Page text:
Child’s Play

In 1890, Daisy Ashford wrote The Young Visiters, a novella parodying upper-class English society. That might seem unremarkable—but the author was 9 years old:

They all went out by a private door and found themselves in a smaller but gorgous room. The Prince tapped on the table and instantly two menials in red tunics appeared. Bring three glasses of champaigne commanded the prince and some ices he added majestikally. The goods appeared as if by majic and the prince drew out a cigar case and passed it round.

One grows weary of Court Life he remarked.

The whole immortal thing is here.

The Sampford Ghost

In 1810, the house of a Mr. Chave at Sampford Peverell in southwestern England seemed to be invaded by a violent ghost that hated women.

Charles Colton reported that the women who slept in the house, several of whom he had interviewed under oath, had told that “their night’s rest was invariably destroyed by violent blows from some invisible hand, by an unaccountable and rapid drawing and withdrawing of the curtains, by a suffocating and almost inexpressible weight, and by a repetition of sounds, so loud as at times to shake the whole room.”

Chave and his servants swore they had no hand in it (indeed, the notoriety reduced the value of the house), and a reward of £250 brought no further information. Someone was up to something that spring in Devon, but exactly who, and what, and why, have never been discovered.

The Two-Envelope Paradox

Here are two envelopes. One contains twice as much money as the other. You must choose one, and then consider whether to keep it or exchange it for mine. Which should you do?

It would seem advantageous to switch: Depending on which envelope you started with, you’ll either lose a little or gain a lot. (If your unopened envelope contains $10, for example, the other must contain $5 or $20.)

So we trade envelopes and I offer you the same deal. But now the same reasoning applies, so it makes sense to trade again. Indeed, it seems reasonable to keep exchanging envelopes forever, without ever opening one. How can this be?

And Many More

In 1891, Robert Louis Stevenson received a letter from a Vermont girl named Annie Ide. Her birthday fell on Christmas, she said, and she seldom received birthday presents.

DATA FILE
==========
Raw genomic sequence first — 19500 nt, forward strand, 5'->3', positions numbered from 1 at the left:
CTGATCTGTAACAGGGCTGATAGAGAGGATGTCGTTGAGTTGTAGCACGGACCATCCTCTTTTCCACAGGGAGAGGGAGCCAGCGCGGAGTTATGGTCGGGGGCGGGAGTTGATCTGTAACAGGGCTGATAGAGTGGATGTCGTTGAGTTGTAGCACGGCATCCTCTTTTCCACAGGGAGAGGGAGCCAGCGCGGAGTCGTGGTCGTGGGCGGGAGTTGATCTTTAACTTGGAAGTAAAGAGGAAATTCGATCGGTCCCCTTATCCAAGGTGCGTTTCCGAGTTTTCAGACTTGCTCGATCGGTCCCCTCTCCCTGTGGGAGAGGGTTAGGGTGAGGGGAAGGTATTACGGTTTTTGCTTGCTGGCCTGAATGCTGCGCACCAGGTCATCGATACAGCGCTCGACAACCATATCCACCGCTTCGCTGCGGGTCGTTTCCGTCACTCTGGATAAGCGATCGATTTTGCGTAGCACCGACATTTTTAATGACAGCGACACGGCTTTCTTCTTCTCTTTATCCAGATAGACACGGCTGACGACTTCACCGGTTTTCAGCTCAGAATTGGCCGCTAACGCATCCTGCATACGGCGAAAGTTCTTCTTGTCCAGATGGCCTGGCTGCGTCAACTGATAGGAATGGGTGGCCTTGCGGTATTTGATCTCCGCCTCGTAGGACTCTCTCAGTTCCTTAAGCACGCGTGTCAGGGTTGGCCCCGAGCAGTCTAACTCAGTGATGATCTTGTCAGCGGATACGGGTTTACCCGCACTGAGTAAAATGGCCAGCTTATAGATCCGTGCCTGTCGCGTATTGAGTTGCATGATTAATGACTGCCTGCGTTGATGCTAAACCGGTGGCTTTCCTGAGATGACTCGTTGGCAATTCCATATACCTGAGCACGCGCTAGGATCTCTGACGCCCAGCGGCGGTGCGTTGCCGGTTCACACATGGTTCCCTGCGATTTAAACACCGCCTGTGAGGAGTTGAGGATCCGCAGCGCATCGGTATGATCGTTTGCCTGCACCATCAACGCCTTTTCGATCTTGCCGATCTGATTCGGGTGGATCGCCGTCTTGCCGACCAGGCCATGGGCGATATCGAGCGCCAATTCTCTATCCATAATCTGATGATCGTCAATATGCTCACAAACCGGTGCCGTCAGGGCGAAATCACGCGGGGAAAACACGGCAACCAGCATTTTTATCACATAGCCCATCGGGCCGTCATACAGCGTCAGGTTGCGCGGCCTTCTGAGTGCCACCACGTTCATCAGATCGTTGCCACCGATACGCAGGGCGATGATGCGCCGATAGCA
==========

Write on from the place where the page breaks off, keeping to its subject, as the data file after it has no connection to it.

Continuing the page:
He replied with a document decreeing that “I, Robert Louis Stevenson, … in consideration that Miss Annie H. Ide, … was born, out of all reason, upon Christmas Day, and is therefore out of all justice denied the consolation and profit of a proper birthday; and considering that I, the said Robert Louis Stevenson, have attained an age when we never mention it, and that I have now no further use for a birthday of any description; … HAVE TRANSFERRED, and DO HEREBY TRANSFER, to the said Annie H. Ide, ALL AND WHOLE my rights and privileges in the thirteenth day of November, formerly my birthday, now, hereby, and henceforth, the birthday of the said Annie H. Ide, to have, hold, exercise, and enjoy the same in the customary manner, by the sporting of fine raiment, eating of rich meats, and receipt of gifts, compliments, and copies of verse, according to the manner of our ancestors.”

He charged her to add “Louisa” to her name, “at least in private,” and to use the birthday “with moderation and humanity”—and he directed that if she neglected these conditions the birthday would revert to the president of the United States. She didn’t.

“An Elephant’s Sagacity”

The stories illustrating the sagacity of the elephant are innumerable; but few are more remarkable than the following one recorded by a writer in a Bombay paper upon the authority of an artillery officer, who was a witness of the incident:– The battering train was going to the siege of Seringapatam, when an artilleryman, who was seated on the tumbril of one of the guns, by some accident fell almost directly under the hind wheel. The elephant stationed behind the gun, perceiving the man’s danger, instantly, without any order from its keeper, lifted up the wheel with its trunk, and kept it suspended till the carriage had passed clear of him.

— Henry Williams, A Book of Curious Facts, 1903

Romance at Short Notice

Bata Kindai Amgoza ibn LoBagola told an inspiring story: Born in West Africa, he wandered to the sea at age 7 and found himself aboard a steamer bound for Scotland. From there he made his way to the United States, where he took up lecturing. His 1930 autobiography, LoBagola; An African Savage’s Own Story, gives vivid details about life in the bush:

“If you should climb a tree, the lion can easily get help from the elephant, because the elephant and the lion are friendly. … [T]he lion tells the elephant that it wants you down from the tree, and the elephant shakes the tree or pulls it up by the roots, and down you come.”

The truth was more prosaic: His real name was Joseph Lee and he was born in Baltimore. “Small opportunities,” wrote Demosthenes, “are often the beginning of great enterprises.”

Mind Games

  • Déjà vu — the feeling of having seen an unfamiliar thing previously
  • Déjà vécu — the feeling of having experienced an unfamiliar situation previously
  • Déjà visité — unaccountable knowledge of an unfamiliar place
  • Déjà senti — a sense of “recollection” of an unfamiliar idea
  • Jamais vu — a sense of unfamiliarity with a familiar situation
  • Presque vu — inability to summon a familiar word

Visiting a ruined English manor in 1856, Nathaniel Hawthorne felt “haunted and perplexed” by the idea that he had seen it before. He later realized that Alexander Pope had written a poem about it nearly 100 years earlier.